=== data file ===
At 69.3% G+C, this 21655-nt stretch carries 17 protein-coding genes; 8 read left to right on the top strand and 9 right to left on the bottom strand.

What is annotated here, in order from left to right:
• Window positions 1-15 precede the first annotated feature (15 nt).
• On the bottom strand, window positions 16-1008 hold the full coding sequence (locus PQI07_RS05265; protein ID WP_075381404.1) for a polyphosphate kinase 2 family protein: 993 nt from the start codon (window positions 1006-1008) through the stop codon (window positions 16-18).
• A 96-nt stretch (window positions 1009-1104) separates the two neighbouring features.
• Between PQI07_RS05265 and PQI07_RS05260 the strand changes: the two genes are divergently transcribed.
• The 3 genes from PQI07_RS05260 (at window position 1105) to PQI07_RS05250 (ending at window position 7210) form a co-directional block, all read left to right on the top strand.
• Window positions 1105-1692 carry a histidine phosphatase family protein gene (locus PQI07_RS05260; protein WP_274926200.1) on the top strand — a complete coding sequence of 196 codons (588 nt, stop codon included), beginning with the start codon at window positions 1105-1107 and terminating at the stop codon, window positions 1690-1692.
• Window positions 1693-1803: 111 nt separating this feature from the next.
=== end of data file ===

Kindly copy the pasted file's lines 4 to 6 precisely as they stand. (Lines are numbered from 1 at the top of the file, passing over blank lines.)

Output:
• On the bottom strand, window positions 16-1008 hold the full coding sequence (locus PQI07_RS05265; protein ID WP_075381404.1) for a polyphosphate kinase 2 family protein: 993 nt from the start codon (window positions 1006-1008) through the stop codon (window positions 16-18).
• A 96-nt stretch (window positions 1009-1104) separates the two neighbouring features.
• Between PQI07_RS05265 and PQI07_RS05260 the strand changes: the two genes are divergently transcribed.